Imagine you get unique footage of an alien craft landing,
miraculous escape or capture images of Bill Gates frolicking naked on a
Northland beach. What should you do? (Apart -- in the latter case --
from seeking immediate treatment?) The one thing you shouldn't
send them to TV One
"Have you ever witnessed an event you thought others should see, but
there wasn't any time to call reporters and camera crews to the scene?"
page breathlessly intones. "When there's no time to wait, you can
record news footage on your digital video camera or phone to send it
straight to our reporters at ONE News. Like the footage of the Bali and
London bombings and 9/11, pictures you capture may be the only ones
taken as the event unfolds, and YOUR CAM is about capturing news as it
And, it also happens, about capturing your rights.
Item 4 of Your Cam's Terms and
states it plainly;
I assign all copyright in the
footage in perpetuity to
Terms and Conditions
employ more legalese, and much smaller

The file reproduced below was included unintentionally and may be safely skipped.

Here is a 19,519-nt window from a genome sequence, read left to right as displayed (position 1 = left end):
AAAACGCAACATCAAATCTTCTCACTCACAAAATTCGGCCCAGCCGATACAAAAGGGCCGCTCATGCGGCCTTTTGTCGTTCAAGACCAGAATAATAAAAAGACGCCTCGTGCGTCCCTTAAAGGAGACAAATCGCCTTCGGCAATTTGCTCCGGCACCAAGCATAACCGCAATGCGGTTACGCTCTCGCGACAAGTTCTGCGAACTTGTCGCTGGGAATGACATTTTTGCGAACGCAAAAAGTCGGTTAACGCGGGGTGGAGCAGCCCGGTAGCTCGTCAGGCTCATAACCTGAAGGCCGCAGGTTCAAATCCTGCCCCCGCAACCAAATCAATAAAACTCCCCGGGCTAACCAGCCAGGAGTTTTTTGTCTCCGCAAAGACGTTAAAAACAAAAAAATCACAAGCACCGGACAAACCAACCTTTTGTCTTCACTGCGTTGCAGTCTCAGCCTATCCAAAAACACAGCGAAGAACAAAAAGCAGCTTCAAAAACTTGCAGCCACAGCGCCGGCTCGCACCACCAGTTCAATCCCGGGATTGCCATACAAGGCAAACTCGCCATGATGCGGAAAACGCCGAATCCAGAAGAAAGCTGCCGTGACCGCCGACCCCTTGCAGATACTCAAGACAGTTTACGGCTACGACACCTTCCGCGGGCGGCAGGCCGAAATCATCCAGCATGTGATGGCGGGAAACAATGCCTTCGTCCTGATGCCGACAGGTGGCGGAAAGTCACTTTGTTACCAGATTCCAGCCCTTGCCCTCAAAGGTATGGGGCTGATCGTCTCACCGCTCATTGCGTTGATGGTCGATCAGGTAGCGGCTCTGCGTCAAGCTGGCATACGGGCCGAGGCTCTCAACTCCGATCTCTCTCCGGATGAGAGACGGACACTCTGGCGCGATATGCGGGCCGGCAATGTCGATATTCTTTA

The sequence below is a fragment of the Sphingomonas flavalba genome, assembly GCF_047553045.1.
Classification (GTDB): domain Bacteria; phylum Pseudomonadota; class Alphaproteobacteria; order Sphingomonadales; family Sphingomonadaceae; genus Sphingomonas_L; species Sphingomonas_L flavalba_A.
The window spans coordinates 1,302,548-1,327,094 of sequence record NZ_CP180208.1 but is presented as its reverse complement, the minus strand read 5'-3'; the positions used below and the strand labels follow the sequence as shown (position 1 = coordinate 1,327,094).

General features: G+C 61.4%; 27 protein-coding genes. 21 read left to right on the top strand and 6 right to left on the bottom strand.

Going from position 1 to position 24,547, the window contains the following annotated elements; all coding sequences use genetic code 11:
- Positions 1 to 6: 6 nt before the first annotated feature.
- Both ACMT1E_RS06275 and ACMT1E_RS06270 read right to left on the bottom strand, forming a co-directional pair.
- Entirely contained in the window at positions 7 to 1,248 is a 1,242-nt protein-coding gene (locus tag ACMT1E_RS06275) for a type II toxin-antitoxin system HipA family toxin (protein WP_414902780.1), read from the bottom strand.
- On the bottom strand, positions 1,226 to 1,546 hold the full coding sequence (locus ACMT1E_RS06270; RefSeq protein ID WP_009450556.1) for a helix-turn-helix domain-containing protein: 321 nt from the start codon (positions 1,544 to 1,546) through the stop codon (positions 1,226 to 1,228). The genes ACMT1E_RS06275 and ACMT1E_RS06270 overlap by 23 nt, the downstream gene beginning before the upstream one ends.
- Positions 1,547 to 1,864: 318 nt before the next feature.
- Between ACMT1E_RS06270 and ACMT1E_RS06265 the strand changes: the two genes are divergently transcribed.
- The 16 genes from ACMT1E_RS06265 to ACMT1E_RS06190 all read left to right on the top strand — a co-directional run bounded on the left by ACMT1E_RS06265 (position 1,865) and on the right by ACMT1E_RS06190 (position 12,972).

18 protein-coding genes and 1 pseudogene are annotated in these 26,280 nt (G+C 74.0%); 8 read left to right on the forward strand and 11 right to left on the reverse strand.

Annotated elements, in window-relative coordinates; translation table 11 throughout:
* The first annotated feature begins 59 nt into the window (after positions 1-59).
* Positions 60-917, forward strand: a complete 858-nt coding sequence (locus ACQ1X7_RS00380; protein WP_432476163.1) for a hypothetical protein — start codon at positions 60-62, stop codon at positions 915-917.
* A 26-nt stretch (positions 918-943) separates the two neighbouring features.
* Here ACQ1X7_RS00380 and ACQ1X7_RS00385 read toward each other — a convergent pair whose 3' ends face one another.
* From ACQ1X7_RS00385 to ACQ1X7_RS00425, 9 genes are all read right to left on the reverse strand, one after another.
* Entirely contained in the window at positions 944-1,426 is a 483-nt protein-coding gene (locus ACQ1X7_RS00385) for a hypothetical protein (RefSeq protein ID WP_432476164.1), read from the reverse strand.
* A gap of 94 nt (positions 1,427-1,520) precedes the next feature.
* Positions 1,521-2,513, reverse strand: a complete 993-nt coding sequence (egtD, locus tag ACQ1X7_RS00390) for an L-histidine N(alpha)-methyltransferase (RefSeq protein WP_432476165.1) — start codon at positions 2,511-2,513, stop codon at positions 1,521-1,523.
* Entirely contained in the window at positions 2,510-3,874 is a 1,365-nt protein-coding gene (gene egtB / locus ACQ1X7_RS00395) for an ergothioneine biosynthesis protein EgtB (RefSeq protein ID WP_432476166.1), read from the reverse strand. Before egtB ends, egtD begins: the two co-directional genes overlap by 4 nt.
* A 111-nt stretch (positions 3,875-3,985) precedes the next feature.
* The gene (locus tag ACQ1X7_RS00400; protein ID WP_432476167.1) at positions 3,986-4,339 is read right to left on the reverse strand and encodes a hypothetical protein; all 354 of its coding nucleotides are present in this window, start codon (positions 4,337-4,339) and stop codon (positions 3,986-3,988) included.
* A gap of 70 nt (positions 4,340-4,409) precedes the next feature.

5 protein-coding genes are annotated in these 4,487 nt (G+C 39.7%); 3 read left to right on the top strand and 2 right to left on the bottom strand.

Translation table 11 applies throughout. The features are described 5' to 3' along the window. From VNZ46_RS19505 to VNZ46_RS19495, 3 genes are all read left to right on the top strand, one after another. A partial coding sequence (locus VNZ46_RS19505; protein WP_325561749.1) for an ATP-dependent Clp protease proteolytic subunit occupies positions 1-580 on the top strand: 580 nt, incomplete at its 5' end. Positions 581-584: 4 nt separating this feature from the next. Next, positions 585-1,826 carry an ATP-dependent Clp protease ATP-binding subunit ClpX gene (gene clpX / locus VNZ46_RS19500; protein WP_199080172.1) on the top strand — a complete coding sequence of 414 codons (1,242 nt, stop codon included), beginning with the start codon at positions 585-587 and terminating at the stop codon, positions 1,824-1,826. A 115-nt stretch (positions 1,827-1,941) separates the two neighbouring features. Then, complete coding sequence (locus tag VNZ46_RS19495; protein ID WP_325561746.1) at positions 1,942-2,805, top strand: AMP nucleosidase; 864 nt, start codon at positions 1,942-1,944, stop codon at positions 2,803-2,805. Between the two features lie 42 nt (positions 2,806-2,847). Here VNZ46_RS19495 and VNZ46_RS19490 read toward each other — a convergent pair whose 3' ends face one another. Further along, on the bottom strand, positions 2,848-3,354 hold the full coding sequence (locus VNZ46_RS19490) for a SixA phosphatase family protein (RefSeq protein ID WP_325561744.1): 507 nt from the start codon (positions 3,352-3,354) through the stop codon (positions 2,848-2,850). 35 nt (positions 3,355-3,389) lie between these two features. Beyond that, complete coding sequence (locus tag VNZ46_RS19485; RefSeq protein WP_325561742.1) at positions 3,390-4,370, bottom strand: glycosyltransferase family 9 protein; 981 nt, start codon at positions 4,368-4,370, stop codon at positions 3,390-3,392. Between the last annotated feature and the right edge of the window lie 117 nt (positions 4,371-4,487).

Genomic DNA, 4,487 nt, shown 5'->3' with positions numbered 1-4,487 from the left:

You grant TV3 a perpetual,
royalty-free, non-exclusive, sub-licenseable right and license to use,
reproduce, modify, adapt, publish, translate, create derivative works
from, distribute, perform, play, make available to the public, and
exercise all copyright and publicity rights with respect to your
contribution worldwide and/or to incorporate your contribution in other
works in any media now known or later developed for the full term of
any rights that may exist in your contribution.
That means if the BBC pick up your clip, or CNN or any of the other
news networks around the world, the rights holder might charge them for
it but you
won't get a bean.
This point was highlighted in the 22 July edition of Mediawatch
National Radio (the piece concerned starts about 8.5 minutes in).
It may seem trivial, but consider the value of a single
celebrity photograph. It's what the paparazzi business is built on.
There are whole
specialising in nothing else, with in-demand shots
going for thousands of dollars.
Don't throw your rights away!